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King and Queen

In this age, Chaucer could scarcely have had a better introduction to Court life than that which fell to his lot. The King whom he served, when we have made all possible deductions, was still the most imposing sovereign of the time. Adam Murimuth, a contemporary chronicler not often given to rhetoric, has drawn Edward IlL's portrait with no more exaggeration than we must take for granted in a contemporary, and with such brilliancy that his more picturesque successor, Walsingham, has transferred the paragraph almost bodily into his own pages. II This King Edward," writes Adam, II was of infinite goodness, and glorious among all the great ones of the world, being entitled The Glorious par excellence, for that by virtue of grace from heaven he outshone in excellence all his predecessors, renowned and noble as they were. He was so great-hearted that he never blenched or changed the fashion of his countenance at any ill-hap or trouble soever that came upon him; a renowned and fortunate warrior, who triumphed gloriously in battles by sea

and land; clement and benign, familiar and gentle even to all men, both strangers and his own subjects or dependents; devoted to God, for he held God's Church and His ministers in the greatest reverence. In temporal matters he was not too unyielding, prudent and discreet in counsel, affable and gentle in courtesy of speech, composed and measured in gesture and manners, pitiful to the afflicted, and profuse in largesse. In times of wealth he was not immoderate; his love of building was great and discriminating; he bore losses with moderation; devoted to hawking, he spent much pains on that art. His body was comely, and his face like the face of a god, wherefrom so marvellous grace shone forth that whosoever openly considered his countenance, or dreamed thereof by night, conceived a sure and certain hope of pleasant solace and goodfortune that day. He ruled his realm strictly even to his old age; he was liberal in giving and lavish in spending; for he was excellent in all honour of manners, so that to live under him was to reign; since his fame was so spread abroad among barbarous nations that, extolling his honour, they averred that no land under the sun had ever produced a King so noble, so generous, or so fortunate; and that, after his death, none such would perchance ever be raised up for future times. Yet he controlled not, even in old age, the dissolute lusts of the flesh; and, as is believed, this intemperance shortened his life." Hereupon follows a painfully involved sentence in which the chronicler draws a moral from Edward's brilliant youth, the full midday of his manhood, and the degradation of his declining years. •

If the praise of Edward's clemency seems overdrawn to those who remember the story of the citizens of Calais, we must bear in mind that the chronicler compares him here with other sovereigns of the timewith his rival Philippe de Valois, who was scarcely

dissuaded from executing Sir Walter de Mauny in cold blood, despite his safe conduct from the Dauphin; with Gaston de Foix, who with a penknife in his hand struck at his only son and killed him; with Richard 11., who smote the Earl of Arundel in the face during the Queen's funeral, and // polluted Westminster Abbey with his blood"; with Charles the Bad of Navarre, and Pedro the Cruel of Spain. What even the cleric Murimuth saw, and what Chaucer and his friend Hoccleve saw still more intimately, was the Haroun al-Raschid who went about /I in simple array alone" to hear what his people said of him; the /I mighty victor, mighty lord" of Sluys, Crecy and Calais; the King who in war would freely hazard his own person, /I raging like a wild boar, and crying / Ha Saint Edward! Ha Saint George!'''· and who in peace would lead the revels at Windsor, clad in white and silver, and embroidered with his motto-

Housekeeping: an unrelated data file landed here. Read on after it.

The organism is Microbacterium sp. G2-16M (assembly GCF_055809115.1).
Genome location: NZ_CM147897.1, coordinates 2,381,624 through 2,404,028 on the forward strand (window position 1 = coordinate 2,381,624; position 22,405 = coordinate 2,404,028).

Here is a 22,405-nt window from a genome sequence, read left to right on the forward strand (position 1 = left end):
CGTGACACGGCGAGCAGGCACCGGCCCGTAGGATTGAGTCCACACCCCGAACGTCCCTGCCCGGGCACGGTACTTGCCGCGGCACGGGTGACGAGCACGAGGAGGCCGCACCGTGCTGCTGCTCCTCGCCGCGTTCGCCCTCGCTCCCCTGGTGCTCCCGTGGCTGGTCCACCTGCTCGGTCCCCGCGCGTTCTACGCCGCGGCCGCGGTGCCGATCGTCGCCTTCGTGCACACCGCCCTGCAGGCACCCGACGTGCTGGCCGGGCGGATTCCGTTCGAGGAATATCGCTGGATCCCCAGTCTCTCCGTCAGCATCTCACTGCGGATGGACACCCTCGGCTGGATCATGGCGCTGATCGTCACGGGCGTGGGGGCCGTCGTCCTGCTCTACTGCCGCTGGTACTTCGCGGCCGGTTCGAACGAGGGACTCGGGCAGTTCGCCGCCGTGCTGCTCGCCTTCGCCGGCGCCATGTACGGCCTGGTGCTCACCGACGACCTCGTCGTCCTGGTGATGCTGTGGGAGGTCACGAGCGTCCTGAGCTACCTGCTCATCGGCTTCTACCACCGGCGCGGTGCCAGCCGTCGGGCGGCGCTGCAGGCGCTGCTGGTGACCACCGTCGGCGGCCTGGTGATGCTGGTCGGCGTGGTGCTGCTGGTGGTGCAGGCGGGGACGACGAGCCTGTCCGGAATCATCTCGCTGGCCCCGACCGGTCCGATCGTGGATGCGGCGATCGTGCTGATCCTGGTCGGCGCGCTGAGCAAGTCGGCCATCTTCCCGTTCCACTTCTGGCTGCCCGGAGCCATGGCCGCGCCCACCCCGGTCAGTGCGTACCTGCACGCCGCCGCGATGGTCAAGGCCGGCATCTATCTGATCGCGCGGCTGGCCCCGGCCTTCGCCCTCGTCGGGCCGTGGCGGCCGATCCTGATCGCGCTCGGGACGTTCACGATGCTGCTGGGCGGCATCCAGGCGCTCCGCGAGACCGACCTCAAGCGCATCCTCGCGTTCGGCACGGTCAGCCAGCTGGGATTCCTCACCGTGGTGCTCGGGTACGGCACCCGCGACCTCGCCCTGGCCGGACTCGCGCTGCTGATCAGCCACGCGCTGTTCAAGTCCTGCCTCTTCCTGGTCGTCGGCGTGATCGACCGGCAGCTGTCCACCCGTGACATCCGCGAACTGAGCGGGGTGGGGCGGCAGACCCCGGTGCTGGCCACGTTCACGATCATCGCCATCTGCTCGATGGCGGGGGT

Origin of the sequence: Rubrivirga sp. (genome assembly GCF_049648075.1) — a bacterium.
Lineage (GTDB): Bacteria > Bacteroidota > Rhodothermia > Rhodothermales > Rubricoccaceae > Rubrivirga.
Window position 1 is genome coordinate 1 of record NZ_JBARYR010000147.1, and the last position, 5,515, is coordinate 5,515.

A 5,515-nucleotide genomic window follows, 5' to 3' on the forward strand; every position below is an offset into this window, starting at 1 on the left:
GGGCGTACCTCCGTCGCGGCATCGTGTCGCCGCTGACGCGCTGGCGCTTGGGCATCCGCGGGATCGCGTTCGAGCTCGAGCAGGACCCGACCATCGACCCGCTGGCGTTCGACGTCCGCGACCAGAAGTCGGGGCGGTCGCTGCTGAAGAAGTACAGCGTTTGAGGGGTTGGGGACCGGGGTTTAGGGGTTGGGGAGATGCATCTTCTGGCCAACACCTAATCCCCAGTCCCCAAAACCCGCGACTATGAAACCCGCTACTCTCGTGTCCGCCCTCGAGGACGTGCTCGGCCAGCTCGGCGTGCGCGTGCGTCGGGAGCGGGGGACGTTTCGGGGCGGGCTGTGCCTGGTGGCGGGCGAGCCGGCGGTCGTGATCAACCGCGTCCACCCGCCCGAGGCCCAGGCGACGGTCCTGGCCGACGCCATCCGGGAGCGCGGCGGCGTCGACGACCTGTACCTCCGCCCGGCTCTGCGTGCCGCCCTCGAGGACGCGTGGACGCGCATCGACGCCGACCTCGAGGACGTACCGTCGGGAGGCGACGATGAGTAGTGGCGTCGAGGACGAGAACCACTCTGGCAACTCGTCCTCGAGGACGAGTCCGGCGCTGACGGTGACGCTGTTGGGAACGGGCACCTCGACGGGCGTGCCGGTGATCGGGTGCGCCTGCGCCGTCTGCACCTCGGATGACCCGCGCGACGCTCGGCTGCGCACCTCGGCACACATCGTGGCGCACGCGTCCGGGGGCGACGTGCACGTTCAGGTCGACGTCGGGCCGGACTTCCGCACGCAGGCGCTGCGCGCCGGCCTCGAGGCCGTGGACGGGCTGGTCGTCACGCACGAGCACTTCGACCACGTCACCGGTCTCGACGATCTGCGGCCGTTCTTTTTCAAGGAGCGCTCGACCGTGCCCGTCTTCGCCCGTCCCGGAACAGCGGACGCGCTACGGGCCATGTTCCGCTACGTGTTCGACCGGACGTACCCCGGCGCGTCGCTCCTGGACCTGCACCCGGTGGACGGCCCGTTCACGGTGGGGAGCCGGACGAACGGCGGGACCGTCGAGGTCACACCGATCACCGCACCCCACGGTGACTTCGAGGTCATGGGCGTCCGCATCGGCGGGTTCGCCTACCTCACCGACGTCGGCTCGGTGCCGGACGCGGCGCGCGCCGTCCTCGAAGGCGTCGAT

If Edward and his sons were renowned for their uniform success in battle, it was not because they had feared to look defeat lin the face. Everyone knows how much was risked and all but lost at Crecy and Poi tiers ; the great sea-fight of ,/ Les Espagnols sur Mer" is less known. Froissart excels himself in this story. t We see Edward sailing out gaily, in spite of the superior numbers of the Spaniards, and bidding his minstrels pipe the brand-new air which Sir John Chandos had brought back from Germany, while Chandos himself sang the words. Then, when the enemy came sailing down upon him with their great embattled ships, the King bade his steersman tilt straight at the first Spanish vessel, in spite of the disparity of weight. The English boat cracked under the shock; her seams opened; and,

by the time that Edward had captured the next ship, his own was beginning to sink. The Black Prince had even a narrower escape; it became evident that his ship would go down before he could board the enemy; only the timely arrival of the Earl of Derby saved him; the deck sank almost under his feet as he climbed the sides of the Spaniard; II and all the enemy were put overboard without taking any to mercy." The Queen prayed all day at some abbey-probably Battle-in anguish of heart for the news which came from time to time through watchers on the far-off Downs. Although Edward and his sons took horse at once upon their landing, not until two o'clock in the morning did they find her, apparently in her own castle at Pevensey: /I so the lords and ladies passed that night in great revel, speaking of war and of love."